• Issued: July 1999
  • Content last reviewed: June 2009

Analysis of the accidents in the Ministry's 1996 study revealed a wide variety of immediate causes (collisions, shifting loads, tip-overs), but generally the same root cause: the lack of an effective safety program. Workers were poorly trained; supervision was inadequate; and the work and workplace were not organized with safety in mind. The result was unsafe work practices that made an accident almost inevitable. The development and implementation of a program to address these problems is an obvious first step towards improving powered-lift-truck safety.

While it may be tempting to see truck operators as responsible for accidents and thus better training for them as the way to safe lift truck operations, it is important to recognize that training, although essential, will not be enough to eliminate accidents. To be most effective, operator training should be part of a larger comprehensive powered-lift-truck safety program. This program should include the following elements:

  • hazard identification
  • training (of both truck operators and those working near lift trucks)
  • supervision
  • operating procedures
  • maintenance and repair procedures
  • facility design
  • lift truck selection criteria.

Although the employer is responsible for implementation of the program, it will likely be more effective if all the workplace parties are involved in its development. The joint health and safety committee or health and safety representative, where there is one, along with supervisors and workers should all be involved not only in the development of rules and procedures to prevent injuries, but in identifying the causes of accidents and "near misses", and the monitoring of lift-truck-safety improvements.

Hazard Identification

Clause 25(2)(d) of the Occupational Health and Safety Act (OHSA) requires an employer to "acquaint a worker or a person in authority over a worker with any hazard in the work… ." This means that the employer at a workplace where there is a powered lift truck must identify all hazards associated with the truck as it used in the workplace. In practical terms, the following measures and procedures should be carried out:

  • Identify the ways in which a worker who operates or works around a powered lift truck could be harmed or injured, taking into consideration the equipment that will be used, the jobs to be done and the workplace environment.
  • Prepare a written report that mentions all the potential sources of harm or injury identified in step one above. This report can be used to inform workers about the hazards in their work (as required by clause 25(2)(d) of the OHSA).
  • Periodically review the hazard assessment, in case there is a significant change in how the work is carried out, and make appropriate changes to the written report if necessary.

Both workers and supervisors should be involved in the hazard identification process. It should include a review of information provided by the lift truck's manufacturer, an analysis of work processes and a consideration of accident and injury data. If there is a concern that the workplace does not have sufficient expertise, advice should be sought from the relevant safe workplace association or other safety specialists.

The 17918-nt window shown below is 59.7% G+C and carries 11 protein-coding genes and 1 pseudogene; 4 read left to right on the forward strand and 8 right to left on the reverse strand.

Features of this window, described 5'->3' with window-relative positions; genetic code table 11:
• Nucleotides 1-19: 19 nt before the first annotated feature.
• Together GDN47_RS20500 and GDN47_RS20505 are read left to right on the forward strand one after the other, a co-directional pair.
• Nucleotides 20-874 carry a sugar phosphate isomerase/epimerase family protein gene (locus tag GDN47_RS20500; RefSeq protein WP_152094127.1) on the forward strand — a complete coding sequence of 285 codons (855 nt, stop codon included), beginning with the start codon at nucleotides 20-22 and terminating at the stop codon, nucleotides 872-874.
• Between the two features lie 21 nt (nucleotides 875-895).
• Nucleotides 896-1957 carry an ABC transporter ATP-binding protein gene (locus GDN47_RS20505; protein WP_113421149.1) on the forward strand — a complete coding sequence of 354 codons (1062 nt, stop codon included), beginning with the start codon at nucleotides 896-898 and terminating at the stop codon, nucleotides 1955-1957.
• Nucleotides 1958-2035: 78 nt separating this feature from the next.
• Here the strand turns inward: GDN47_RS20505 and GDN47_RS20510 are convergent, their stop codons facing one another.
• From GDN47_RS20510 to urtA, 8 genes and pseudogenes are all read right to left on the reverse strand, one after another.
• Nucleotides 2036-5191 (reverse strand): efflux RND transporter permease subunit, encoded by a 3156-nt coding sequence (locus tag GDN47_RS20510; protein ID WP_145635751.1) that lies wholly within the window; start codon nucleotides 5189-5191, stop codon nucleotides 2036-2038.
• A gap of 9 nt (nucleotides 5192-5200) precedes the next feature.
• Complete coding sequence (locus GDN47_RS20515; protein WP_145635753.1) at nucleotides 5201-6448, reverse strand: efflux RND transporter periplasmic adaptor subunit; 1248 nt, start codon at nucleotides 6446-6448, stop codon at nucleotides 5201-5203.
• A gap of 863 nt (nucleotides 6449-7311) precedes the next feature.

Training

Clause 25(2)(a) of the OHSA places an obligation on an employer to "provide information, instruction and supervision to a worker to protect the health or safety of the worker". Regulation 851 is more specific and states that a lifting device is only to be operated by a competent person. "Competent person" is defined by the OHSA as someone who:

  • is qualified because of his knowledge, training, and experience to organize the work and its performance,
  • is familiar with the provisions of this Act and the regulations that apply to the work, and
  • has knowledge of any potential or actual danger to health or safety in the workplace.

An employer has a clear duty to establish the competence of the worker who is to operate a powered lift truck, either through training or in some other way. What this entails in practice is explained in Section 4 of this Guideline. Through training an operator should learn: the fundamentals of powered lift trucks, how environmental conditions can affect lift-truck performance, basic lift-truck operating skills, and the rules and practices for safe lift-truck operation. The training should include practice sessions, under the supervision of a qualified trainer, on load handling, maneuvering, travelling, stopping, and starting. Appendix III is an outline of the knowledge and skills (in terms of learning outcomes) that a truck operator should acquire through a successful training program. The Canadian Standards Association also has a training standard (Industrial Lift Truck Operator Training B335-94, [updated to B335-04]), which may be useful in designing or evaluating training programs. (View CSA standards)

In addition to ensuring that the operator of a powered lift truck is appropriately trained, an employer has a responsibility to those whose work in the vicinity of a lift truck may place them at risk. The following measures are suggested:

  • For each potential source of harm or injury noted in the hazard identification (above), prepare written rules and procedures for preventing accidents and injuries.
  • Ensure that all supervisors and workers who work around lift trucks have been informed of the hazards, instructed in the rules and procedures to avoid harm, and know where the written rules and procedures are located.
  • inform supervisors and workers of any revisions to the rules and procedures arising from changes in the work.

Supervision